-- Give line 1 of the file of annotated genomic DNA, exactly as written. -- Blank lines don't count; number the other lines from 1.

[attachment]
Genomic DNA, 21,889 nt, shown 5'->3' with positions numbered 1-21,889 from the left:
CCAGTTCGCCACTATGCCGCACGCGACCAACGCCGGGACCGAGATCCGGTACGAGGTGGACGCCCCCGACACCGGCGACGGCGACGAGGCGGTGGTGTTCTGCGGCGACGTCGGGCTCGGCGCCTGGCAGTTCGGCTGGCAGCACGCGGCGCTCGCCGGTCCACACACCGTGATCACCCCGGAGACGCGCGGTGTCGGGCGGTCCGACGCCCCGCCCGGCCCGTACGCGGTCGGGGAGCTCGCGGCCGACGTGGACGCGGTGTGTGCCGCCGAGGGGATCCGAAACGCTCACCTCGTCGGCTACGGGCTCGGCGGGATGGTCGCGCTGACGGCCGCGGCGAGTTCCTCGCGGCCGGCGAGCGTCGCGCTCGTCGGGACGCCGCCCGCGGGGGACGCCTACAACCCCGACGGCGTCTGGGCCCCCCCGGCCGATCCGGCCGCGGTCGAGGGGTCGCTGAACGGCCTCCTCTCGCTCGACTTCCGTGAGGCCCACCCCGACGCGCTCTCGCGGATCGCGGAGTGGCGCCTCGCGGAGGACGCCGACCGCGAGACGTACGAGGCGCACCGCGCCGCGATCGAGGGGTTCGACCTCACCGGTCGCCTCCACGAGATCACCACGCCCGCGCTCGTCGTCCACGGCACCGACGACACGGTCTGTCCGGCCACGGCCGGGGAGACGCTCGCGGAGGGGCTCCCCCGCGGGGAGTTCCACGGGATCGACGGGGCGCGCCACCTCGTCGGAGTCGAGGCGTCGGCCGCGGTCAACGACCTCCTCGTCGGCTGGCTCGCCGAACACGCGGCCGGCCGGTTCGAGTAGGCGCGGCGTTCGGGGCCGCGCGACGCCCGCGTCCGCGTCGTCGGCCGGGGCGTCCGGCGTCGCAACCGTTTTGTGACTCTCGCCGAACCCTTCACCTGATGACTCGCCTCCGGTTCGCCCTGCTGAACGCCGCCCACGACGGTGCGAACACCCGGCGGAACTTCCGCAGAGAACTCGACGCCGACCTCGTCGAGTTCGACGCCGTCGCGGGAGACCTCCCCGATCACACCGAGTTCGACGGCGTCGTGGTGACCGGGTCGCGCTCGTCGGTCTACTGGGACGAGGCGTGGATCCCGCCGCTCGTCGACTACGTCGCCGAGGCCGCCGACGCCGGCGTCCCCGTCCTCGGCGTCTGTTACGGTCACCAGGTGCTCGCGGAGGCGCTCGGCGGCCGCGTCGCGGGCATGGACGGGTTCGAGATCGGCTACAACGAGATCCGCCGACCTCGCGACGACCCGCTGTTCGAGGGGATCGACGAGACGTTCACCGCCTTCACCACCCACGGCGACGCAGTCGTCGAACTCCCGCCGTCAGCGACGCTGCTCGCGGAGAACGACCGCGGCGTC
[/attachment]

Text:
Genomic DNA, 21,889 nt, shown 5'->3' with positions numbered 1-21,889 from the left: